After his education in India and Wimbledon in Surrey, he joined the 18th Royal Irish Regiment. In 1901 he was promoted to Second Lieutenant with the 5th Battalion of the regiment. He subsequently transferred to the Prince of Wales’s Leinster Regiment, seeing action with the 2nd Battalion in the closing stages of the Boer War, gaining the Queen's Medal with four clasps.
In the Roll of Honour Citation he is described as a keen polo player while on duty in South Africa. Later, while posted to West Africa he developed an interest in hunting, often taking expeditions on foot into the interior in search of elephants.
For a period of time he was stationed in Mauritius and West Africa. At the time of the 1911 census he is listed as a Lieutenant and located in Egypt, Sierra Leone, South Africa and Sudan. At the time when war was declared he was with the regiment in India leaving there from Bombay on October 1914. They arrived in Portsmouth, England on November 1914 whereupon they joined the 82nd Brigade, 27th Division. In December that year the regiment was deployed to the western front, arriving at Le Havre, France shortly before Christmas.
Michael Cornelius Heenan was wounded twice while serving in the Expeditionary Force in France, once in January 1915, when he was also admitted to hospital with a bout of malaria, and then in May that year. On the latter occasion he was invalided home and after a period with the reserve battalion in Ireland, was attached to the 2nd Battalion of the Wiltshire Regiment and sent back to France.
He was killed on Jan 12, 1916 at the Somme while visiting an outpost near Carnoy. He is buried at the Carnoy Military Cemetery, his grave bearing the inscription “Alive Unto God”
Michael Cornelius Heenan: the man
He was educated at Bishop Cotton School, Shimla, (Himachal Pradesh, India, one of the oldest boarding schools for boys in Asia, and one of only a handful of private schools in India at that time. He was also a pupil at a Roman Catholic School in Mussoorie, a hill station in the North Indian state of Uttarakhand. In the Roll of Honour Citation he is described as a keen polo player while on duty in South Africa. Later, while posted to West Africa he developed an interest in hunting, often taking expeditions on foot into the interior in search of elephants.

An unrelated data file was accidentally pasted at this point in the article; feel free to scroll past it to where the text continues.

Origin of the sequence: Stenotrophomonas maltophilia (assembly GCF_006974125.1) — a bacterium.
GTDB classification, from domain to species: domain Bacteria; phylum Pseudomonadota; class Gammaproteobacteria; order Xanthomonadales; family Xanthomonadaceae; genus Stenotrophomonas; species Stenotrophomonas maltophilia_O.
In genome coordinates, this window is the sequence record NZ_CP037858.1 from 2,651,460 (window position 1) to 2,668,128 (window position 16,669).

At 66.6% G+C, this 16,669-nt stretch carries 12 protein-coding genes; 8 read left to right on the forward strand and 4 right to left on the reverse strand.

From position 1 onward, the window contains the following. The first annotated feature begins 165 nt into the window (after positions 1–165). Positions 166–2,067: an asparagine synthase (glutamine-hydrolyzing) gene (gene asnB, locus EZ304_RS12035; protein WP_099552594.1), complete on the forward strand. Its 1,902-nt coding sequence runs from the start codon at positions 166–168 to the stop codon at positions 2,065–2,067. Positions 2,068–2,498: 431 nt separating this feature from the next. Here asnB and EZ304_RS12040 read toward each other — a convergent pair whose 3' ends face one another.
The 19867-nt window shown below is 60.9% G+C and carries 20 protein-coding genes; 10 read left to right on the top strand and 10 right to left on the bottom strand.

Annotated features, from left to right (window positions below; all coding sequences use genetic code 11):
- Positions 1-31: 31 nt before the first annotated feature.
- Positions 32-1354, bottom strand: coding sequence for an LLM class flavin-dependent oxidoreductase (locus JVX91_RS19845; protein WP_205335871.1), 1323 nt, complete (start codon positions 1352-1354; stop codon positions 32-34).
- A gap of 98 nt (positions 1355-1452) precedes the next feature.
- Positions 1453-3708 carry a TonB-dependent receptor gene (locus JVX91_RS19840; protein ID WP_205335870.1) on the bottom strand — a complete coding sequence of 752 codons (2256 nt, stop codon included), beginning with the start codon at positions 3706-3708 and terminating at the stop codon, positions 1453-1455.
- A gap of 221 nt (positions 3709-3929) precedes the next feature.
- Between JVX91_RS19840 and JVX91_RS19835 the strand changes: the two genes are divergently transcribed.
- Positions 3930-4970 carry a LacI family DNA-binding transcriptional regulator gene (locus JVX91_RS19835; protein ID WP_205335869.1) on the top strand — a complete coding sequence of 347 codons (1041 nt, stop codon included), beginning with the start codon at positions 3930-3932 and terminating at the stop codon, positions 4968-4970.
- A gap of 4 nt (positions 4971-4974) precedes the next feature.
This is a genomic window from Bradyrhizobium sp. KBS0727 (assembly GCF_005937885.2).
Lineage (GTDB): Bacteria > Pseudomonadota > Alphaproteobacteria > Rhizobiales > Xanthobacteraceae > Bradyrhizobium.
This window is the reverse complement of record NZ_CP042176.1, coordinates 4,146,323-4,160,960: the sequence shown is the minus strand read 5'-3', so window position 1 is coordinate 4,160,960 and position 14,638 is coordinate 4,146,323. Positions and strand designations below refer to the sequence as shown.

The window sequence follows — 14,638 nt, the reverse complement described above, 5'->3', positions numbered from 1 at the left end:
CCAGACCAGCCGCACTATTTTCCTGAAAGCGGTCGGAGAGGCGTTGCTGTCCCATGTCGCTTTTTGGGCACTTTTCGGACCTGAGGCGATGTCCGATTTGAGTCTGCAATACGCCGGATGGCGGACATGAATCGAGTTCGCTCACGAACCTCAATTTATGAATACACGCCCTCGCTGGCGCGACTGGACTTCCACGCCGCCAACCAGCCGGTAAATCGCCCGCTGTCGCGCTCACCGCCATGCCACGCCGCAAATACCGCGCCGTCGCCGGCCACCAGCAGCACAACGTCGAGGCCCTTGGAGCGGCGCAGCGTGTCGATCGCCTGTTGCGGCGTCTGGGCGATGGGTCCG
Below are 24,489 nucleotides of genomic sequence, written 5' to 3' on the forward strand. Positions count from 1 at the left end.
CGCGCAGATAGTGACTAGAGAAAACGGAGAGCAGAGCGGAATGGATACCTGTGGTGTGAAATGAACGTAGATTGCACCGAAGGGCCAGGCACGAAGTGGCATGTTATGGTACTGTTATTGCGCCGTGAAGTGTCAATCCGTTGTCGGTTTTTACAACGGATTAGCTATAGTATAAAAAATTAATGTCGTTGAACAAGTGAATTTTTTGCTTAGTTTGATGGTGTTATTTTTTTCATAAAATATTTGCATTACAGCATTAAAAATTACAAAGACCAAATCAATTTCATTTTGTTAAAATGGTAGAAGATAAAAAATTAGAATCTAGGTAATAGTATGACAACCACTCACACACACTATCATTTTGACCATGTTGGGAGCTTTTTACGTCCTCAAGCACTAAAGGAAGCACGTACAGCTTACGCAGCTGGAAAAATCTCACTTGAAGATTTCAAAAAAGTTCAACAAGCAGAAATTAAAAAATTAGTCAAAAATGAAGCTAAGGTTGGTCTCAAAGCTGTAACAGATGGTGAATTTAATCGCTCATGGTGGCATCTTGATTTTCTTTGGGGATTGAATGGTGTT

Army Service Details
1901: Transferred to Leinster Regiment
1901: completed machine gun training
January- April 1902: Posted in South Africa
1904: Promoted to Lieutenant
January 1906-October 1909: Posted in Mauritius
Oct 1907-April 1908: posted in India
April 1908-March 1912: posted in West Africa
1910: Promoted to Captain
March 1913: posted to East Indies. Appears to have been promoted to Major in March that year although his service record contains a note "has yet to pass in subject (c)" perhaps indicating that the promotion was never confirmed
1914: Joined Expeditionary Force, France
Michael Cornelius Heenan’s family
The Commonwealth War Graves Commission records indicate that Michael Cornelius Heenan was the son of Mark and Mary Gertrude Heenan. The couple had a daughter Otello Ellen Mary Heenan in Julunder, India in 1880
On May 8, 1912 he married Lorna Stephanie Fisher in the Roman Catholic church at Tiverton. She lived in Dorset where at the start of World War 2 she is recorded as being secretary of the Dorset Women's Land Army Committee and organiser of the Women's Institute in Northern Ireland. She died and was buried in Shipton Gorge, Dorset in 1978.
- Commonwealth War Graves Commission [https://www.cwgc.org]
- India, Select Births and Baptisms, 1786-1947 from Family Search, accessed via Ancestry
- De Ruvigny's Roll of Honour, 1914-1919, Navy & Military Press Ltd, accessed via Ancestry
- The London Gazette 15 February 1901, accessed via Ancestry
- Hart's Annual Army List, 1908
- Admission and Discharge Book, Medical Research Committee, 1915
- Service Record WO76_24_0_0195
- Civil Registration Marriages 1837-2005 Registered at Tiverton Q2 1912 Vol 5b page 942